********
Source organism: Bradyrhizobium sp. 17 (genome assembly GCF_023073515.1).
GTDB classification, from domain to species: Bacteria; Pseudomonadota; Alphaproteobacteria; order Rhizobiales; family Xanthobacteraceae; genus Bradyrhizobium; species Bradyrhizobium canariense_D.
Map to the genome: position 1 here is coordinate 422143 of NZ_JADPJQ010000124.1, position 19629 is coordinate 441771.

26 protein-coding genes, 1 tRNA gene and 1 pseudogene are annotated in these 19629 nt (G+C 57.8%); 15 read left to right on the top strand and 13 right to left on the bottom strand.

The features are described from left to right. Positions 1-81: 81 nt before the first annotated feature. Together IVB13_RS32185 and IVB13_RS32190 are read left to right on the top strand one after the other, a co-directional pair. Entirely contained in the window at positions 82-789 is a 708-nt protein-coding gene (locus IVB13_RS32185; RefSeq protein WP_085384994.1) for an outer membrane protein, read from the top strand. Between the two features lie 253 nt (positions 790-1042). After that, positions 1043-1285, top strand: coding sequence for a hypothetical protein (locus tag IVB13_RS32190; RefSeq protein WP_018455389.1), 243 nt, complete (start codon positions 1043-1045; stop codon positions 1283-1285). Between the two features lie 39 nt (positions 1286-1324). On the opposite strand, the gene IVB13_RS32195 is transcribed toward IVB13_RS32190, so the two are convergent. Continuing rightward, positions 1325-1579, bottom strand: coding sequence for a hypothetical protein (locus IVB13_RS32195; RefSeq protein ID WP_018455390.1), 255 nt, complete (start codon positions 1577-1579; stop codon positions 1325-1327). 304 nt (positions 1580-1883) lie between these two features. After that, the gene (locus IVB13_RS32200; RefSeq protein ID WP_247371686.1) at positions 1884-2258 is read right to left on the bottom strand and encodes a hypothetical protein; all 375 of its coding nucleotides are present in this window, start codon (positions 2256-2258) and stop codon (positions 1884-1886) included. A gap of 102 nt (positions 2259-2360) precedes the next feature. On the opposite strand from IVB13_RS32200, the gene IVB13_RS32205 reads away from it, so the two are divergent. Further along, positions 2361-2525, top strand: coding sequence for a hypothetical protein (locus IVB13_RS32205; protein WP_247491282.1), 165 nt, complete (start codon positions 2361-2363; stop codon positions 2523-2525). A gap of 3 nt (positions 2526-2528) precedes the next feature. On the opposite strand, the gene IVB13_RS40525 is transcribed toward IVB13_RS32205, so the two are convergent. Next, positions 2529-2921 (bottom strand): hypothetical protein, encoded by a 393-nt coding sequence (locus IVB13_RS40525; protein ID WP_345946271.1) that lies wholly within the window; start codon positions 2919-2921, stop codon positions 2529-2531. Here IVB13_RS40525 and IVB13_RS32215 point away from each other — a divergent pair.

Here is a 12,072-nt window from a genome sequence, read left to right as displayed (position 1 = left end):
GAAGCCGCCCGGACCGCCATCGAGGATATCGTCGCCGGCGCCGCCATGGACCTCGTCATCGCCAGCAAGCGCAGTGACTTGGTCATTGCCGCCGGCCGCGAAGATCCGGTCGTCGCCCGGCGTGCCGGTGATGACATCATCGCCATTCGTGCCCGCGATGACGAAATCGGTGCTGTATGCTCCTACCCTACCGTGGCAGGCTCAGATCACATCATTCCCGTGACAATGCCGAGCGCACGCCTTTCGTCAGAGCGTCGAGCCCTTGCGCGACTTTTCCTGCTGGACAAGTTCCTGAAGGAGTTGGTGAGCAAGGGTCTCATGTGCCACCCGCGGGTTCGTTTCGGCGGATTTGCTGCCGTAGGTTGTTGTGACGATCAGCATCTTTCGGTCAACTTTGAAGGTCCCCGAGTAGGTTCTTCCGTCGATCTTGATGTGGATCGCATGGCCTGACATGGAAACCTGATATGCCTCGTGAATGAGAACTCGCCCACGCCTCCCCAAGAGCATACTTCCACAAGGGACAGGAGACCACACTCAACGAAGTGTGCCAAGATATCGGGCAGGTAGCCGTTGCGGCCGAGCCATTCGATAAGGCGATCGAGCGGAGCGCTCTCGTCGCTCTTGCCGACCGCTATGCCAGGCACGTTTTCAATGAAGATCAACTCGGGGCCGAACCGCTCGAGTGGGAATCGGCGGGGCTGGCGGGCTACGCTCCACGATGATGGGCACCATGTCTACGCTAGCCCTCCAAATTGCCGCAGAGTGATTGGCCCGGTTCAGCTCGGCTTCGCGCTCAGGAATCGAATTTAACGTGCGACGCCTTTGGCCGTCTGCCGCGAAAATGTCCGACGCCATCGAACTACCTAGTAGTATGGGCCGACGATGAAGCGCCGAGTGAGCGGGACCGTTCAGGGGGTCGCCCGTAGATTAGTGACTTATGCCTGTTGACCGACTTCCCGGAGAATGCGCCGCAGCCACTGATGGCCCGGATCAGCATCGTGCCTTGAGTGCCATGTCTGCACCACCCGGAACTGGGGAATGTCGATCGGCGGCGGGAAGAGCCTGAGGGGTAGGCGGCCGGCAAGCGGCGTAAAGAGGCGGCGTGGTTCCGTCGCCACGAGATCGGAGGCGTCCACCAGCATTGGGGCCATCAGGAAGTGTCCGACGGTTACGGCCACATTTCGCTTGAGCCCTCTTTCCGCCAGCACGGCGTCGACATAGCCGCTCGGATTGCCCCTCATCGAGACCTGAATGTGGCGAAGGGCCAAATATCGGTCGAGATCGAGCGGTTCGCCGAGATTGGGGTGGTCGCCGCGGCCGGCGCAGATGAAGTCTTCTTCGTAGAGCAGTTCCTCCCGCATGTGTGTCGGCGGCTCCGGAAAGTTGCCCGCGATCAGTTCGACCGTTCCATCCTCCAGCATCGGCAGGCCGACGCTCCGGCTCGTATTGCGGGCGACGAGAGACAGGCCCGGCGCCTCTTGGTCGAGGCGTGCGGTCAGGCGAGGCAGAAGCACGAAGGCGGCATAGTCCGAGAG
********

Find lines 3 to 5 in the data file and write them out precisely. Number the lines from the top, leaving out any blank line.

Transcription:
Map to the genome: position 1 here is coordinate 422143 of NZ_JADPJQ010000124.1, position 19629 is coordinate 441771.

26 protein-coding genes, 1 tRNA gene and 1 pseudogene are annotated in these 19629 nt (G+C 57.8%); 15 read left to right on the top strand and 13 right to left on the bottom strand.

The features are described from left to right. Positions 1-81: 81 nt before the first annotated feature. Together IVB13_RS32185 and IVB13_RS32190 are read left to right on the top strand one after the other, a co-directional pair. Entirely contained in the window at positions 82-789 is a 708-nt protein-coding gene (locus IVB13_RS32185; RefSeq protein WP_085384994.1) for an outer membrane protein, read from the top strand. Between the two features lie 253 nt (positions 790-1042). After that, positions 1043-1285, top strand: coding sequence for a hypothetical protein (locus tag IVB13_RS32190; RefSeq protein WP_018455389.1), 243 nt, complete (start codon positions 1043-1045; stop codon positions 1283-1285). Between the two features lie 39 nt (positions 1286-1324). On the opposite strand, the gene IVB13_RS32195 is transcribed toward IVB13_RS32190, so the two are convergent. Continuing rightward, positions 1325-1579, bottom strand: coding sequence for a hypothetical protein (locus IVB13_RS32195; RefSeq protein ID WP_018455390.1), 255 nt, complete (start codon positions 1577-1579; stop codon positions 1325-1327). 304 nt (positions 1580-1883) lie between these two features. After that, the gene (locus IVB13_RS32200; RefSeq protein ID WP_247371686.1) at positions 1884-2258 is read right to left on the bottom strand and encodes a hypothetical protein; all 375 of its coding nucleotides are present in this window, start codon (positions 2256-2258) and stop codon (positions 1884-1886) included. A gap of 102 nt (positions 2259-2360) precedes the next feature. On the opposite strand from IVB13_RS32200, the gene IVB13_RS32205 reads away from it, so the two are divergent. Further along, positions 2361-2525, top strand: coding sequence for a hypothetical protein (locus IVB13_RS32205; protein WP_247491282.1), 165 nt, complete (start codon positions 2361-2363; stop codon positions 2523-2525). A gap of 3 nt (positions 2526-2528) precedes the next feature. On the opposite strand, the gene IVB13_RS40525 is transcribed toward IVB13_RS32205, so the two are convergent. Next, positions 2529-2921 (bottom strand): hypothetical protein, encoded by a 393-nt coding sequence (locus IVB13_RS40525; protein ID WP_345946271.1) that lies wholly within the window; start codon positions 2919-2921, stop codon positions 2529-2531. Here IVB13_RS40525 and IVB13_RS32215 point away from each other — a divergent pair.